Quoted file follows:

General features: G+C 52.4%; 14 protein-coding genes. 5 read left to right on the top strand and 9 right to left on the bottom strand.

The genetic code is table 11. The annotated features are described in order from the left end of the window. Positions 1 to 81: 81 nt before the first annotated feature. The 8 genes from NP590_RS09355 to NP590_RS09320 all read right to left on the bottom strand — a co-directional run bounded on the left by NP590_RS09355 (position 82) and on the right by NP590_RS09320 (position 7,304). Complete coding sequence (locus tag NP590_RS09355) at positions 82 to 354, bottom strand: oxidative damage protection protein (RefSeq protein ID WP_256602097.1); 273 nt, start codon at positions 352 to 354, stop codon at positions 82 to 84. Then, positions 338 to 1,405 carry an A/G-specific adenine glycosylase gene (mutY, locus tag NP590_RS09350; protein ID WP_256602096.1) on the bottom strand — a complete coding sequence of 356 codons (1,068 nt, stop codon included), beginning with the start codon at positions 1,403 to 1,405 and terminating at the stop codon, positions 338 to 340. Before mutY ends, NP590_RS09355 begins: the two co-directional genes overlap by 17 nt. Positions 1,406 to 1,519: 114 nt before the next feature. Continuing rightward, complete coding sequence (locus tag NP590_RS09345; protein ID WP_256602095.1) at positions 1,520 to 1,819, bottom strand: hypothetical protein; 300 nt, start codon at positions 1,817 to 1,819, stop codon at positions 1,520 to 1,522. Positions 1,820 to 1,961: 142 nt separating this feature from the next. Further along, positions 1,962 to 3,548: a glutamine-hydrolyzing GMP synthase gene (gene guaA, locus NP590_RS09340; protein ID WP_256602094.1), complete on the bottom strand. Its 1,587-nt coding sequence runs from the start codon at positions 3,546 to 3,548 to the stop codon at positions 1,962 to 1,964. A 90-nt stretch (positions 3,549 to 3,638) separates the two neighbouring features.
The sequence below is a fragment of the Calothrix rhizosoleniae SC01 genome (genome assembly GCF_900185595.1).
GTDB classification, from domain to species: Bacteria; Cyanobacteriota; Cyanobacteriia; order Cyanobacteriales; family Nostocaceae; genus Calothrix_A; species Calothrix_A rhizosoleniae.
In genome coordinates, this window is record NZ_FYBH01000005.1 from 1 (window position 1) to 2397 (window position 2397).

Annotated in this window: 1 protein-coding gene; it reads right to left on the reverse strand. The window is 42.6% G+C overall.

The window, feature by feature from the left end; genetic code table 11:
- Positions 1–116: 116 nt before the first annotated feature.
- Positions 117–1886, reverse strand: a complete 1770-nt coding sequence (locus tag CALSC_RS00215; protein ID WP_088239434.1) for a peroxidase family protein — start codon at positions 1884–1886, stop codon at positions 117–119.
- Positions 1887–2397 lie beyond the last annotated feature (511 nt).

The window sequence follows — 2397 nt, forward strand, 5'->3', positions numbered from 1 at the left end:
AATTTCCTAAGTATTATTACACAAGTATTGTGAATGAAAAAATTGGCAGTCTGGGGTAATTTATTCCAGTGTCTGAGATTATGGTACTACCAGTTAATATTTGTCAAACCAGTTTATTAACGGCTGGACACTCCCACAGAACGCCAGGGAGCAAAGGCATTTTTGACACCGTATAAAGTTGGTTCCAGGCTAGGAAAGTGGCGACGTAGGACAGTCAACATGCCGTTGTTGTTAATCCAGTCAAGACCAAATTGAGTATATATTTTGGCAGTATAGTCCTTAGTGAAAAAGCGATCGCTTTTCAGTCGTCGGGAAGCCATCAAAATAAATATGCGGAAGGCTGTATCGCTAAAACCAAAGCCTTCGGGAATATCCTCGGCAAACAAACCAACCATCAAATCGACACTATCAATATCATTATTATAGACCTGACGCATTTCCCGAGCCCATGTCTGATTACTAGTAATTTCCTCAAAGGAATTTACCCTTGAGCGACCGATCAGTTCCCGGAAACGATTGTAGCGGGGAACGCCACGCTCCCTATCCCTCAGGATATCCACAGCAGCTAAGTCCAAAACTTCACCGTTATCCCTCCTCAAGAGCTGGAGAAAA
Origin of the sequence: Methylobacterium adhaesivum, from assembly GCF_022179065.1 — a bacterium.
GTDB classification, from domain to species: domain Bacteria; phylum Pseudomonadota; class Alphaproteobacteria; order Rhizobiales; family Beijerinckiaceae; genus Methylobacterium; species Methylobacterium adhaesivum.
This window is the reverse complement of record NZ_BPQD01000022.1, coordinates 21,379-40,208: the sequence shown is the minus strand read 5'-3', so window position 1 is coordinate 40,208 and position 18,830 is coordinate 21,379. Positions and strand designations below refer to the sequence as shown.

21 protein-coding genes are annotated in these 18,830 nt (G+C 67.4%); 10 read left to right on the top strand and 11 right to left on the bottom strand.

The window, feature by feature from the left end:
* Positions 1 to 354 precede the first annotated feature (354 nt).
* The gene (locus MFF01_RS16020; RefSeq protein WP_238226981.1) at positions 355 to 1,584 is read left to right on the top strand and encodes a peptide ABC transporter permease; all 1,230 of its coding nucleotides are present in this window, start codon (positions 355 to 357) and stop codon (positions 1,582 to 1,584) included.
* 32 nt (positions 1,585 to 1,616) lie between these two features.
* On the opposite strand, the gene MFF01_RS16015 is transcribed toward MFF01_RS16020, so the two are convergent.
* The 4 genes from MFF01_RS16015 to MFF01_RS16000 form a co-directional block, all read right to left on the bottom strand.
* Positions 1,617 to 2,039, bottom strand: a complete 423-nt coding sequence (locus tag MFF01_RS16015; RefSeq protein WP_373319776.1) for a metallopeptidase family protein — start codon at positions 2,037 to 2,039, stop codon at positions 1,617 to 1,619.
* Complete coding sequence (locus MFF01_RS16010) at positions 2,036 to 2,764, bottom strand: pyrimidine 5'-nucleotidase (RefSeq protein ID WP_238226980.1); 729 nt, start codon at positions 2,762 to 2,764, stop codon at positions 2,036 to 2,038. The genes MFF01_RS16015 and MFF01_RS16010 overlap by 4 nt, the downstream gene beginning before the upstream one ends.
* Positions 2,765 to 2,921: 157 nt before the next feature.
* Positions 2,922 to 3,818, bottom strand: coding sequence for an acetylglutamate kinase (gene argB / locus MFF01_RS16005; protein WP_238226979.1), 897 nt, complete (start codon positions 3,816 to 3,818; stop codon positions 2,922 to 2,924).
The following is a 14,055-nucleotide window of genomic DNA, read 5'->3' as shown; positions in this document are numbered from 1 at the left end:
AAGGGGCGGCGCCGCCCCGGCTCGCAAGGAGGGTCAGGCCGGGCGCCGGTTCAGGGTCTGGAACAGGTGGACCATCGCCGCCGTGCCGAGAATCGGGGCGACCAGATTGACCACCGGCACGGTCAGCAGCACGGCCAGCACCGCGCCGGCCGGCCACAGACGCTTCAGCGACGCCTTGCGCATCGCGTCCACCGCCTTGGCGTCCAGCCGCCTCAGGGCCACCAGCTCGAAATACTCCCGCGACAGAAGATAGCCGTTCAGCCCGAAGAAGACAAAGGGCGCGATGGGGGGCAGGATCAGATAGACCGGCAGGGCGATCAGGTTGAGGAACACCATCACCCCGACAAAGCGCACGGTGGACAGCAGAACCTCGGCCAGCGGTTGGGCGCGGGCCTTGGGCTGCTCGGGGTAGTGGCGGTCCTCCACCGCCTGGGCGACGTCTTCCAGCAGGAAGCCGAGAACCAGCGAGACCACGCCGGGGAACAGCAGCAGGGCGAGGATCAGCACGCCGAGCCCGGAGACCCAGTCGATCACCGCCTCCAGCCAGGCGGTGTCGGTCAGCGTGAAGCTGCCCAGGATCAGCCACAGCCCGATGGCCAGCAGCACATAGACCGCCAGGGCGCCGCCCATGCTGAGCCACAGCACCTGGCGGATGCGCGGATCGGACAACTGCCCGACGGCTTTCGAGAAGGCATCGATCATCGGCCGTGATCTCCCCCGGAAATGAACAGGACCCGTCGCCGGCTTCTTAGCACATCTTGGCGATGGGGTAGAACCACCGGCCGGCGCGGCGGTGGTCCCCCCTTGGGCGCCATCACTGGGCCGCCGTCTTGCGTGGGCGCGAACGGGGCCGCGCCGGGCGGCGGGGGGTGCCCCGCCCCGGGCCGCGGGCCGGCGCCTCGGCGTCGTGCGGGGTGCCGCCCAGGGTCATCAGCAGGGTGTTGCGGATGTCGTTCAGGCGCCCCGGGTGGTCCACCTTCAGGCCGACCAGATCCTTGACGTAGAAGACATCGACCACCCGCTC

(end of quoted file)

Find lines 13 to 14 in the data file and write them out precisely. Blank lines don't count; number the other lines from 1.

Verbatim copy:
Origin of the sequence: Methylobacterium adhaesivum, from assembly GCF_022179065.1 — a bacterium.
GTDB classification, from domain to species: domain Bacteria; phylum Pseudomonadota; class Alphaproteobacteria; order Rhizobiales; family Beijerinckiaceae; genus Methylobacterium; species Methylobacterium adhaesivum.